This article covers all the components you might use when setting up an intermittent mist system. These types of systems can be used to maintain high humidity for various applications.
The controllers used enable you to propagate softwood or semi-hardwood cuttings, keep flats of seedlings moist, or just schedule irrigation of potted plants or sprinklers.
This will be updated and expanded with affiliate links to products you can easily purchase on Amazon. We will link to videos and build this blog post as time goes by. For now though, I have all the components listed that are discussed in this Expert Council episode of The Survival Podcast.
I’ve gotten a couple questions in this vein, so I figured I’d answer with a blog post to give the broad strokes for you guys. Well, I use a..
Galcon 8056S AC-6S 6-Station Indoor Irrigation and Propagation Controller which is $76 as of the time I am typing this blog entry. That’s the controller I use for now. They also have an almost identical version that’s a different model number Galcon 8006.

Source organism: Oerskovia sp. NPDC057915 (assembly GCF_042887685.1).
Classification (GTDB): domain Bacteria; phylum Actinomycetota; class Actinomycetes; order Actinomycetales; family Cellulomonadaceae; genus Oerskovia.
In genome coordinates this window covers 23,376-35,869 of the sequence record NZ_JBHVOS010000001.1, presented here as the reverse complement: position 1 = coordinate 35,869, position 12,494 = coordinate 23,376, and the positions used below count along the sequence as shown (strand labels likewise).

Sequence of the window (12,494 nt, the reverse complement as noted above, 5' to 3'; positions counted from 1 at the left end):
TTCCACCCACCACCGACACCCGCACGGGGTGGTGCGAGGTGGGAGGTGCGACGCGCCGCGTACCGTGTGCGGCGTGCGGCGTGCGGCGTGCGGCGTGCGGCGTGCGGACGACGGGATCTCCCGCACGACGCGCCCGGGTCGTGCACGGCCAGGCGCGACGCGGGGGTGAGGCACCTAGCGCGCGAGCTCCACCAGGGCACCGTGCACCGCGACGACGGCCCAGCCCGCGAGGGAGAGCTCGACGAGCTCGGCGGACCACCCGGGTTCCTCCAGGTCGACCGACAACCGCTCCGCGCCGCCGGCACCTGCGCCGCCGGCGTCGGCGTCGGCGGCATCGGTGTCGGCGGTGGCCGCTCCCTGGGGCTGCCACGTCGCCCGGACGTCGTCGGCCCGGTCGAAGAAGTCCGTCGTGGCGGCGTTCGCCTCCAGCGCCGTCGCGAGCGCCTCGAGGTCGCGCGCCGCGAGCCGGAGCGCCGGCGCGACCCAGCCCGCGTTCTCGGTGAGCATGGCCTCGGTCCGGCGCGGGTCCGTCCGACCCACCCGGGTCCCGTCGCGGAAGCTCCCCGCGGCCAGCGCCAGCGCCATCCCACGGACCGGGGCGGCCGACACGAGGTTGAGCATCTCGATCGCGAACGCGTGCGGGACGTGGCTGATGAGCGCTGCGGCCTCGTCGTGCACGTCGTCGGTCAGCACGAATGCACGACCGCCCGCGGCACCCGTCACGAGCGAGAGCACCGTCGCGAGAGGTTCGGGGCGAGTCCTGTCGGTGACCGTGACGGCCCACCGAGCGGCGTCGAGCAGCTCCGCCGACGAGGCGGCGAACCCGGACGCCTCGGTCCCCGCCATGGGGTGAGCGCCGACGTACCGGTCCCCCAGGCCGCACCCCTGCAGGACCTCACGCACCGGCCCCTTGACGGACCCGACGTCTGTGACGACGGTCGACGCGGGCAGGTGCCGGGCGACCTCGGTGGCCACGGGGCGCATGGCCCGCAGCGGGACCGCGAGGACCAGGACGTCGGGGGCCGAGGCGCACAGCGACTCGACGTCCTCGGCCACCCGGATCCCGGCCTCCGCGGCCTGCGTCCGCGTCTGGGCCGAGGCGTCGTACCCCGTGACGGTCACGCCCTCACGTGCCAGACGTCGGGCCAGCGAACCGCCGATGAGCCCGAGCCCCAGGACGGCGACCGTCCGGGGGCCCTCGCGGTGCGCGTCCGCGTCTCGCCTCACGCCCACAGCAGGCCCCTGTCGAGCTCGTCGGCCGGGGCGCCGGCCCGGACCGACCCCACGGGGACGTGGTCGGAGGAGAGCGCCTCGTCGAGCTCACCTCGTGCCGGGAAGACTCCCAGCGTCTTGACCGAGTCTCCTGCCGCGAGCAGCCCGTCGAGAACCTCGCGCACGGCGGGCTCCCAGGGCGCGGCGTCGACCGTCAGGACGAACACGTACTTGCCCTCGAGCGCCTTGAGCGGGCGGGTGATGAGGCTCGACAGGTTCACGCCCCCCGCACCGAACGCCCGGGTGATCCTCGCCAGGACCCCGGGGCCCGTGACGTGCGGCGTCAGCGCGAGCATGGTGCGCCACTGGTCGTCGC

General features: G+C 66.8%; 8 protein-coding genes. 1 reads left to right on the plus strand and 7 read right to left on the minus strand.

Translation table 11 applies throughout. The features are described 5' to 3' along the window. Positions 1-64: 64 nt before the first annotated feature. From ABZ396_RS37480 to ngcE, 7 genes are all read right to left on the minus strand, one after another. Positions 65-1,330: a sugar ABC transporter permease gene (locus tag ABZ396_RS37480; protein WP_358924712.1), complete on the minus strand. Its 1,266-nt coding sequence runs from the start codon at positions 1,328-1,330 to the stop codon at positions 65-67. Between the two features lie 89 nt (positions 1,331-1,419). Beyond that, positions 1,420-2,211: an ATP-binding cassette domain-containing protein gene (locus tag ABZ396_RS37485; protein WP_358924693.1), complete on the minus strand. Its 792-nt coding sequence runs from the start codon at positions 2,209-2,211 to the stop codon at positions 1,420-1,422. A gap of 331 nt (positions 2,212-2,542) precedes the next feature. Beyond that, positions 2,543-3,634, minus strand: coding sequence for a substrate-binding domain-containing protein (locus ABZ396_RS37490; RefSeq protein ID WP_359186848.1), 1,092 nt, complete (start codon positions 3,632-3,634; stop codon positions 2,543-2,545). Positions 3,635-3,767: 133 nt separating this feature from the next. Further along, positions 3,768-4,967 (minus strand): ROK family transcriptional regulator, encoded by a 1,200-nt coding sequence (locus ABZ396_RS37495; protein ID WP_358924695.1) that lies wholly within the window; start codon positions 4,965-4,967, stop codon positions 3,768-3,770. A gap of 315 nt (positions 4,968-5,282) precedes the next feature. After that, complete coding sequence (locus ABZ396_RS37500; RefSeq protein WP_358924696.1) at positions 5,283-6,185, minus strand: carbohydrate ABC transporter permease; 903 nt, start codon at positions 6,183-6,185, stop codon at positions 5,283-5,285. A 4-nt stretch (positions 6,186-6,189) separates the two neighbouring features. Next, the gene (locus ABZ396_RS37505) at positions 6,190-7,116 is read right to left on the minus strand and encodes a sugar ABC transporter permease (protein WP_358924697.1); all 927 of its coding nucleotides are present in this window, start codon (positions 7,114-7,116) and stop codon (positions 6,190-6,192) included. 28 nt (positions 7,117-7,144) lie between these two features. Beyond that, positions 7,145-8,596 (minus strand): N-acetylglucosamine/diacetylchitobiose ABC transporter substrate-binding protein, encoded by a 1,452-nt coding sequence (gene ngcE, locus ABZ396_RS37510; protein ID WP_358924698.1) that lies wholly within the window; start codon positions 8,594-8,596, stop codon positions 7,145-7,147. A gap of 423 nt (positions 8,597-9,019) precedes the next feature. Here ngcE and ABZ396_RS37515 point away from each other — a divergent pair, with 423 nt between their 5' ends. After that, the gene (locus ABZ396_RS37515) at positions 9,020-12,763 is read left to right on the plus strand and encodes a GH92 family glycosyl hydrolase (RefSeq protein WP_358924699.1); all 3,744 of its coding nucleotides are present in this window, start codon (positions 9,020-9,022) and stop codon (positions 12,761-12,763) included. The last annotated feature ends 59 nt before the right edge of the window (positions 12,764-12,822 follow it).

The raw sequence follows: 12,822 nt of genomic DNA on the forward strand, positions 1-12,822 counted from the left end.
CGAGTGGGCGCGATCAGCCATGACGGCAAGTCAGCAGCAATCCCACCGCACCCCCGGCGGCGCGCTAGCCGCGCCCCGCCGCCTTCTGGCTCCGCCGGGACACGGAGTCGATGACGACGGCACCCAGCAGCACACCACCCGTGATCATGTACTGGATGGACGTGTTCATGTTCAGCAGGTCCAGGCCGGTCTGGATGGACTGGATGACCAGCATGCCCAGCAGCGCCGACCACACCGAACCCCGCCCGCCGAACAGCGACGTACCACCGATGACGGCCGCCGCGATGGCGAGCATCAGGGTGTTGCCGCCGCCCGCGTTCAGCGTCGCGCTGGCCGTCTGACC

Those controllers are specifically propagation controllers and what makes them different is that you can program it to operate in seconds. And both of those are 6 station controllers which means you can set 6 different programs for 6 different valves. One program can be set to water once a week on saturday at 4 am for 3 hours. Another program can control a different valve every day starting at noon, coming on for 30 seconds and cycling every 30 minutes. And another program can be for a mist bench where it comes on at 8 am, turns on for 9 seconds, then turns off for 9 minutes and repeats until 9 pm that night. Very versatile and allows you to get a lot of utility from one controller.
You’ll want an inline filter for any small orifice emitters like mist heads. So if you’re setting up a seedling irrigation bench, then I’d go with mist heads because they produce a fine mist that won’t push seeds or soil around. If this is intended for larger plants then you can get regular sprinkler heads of course.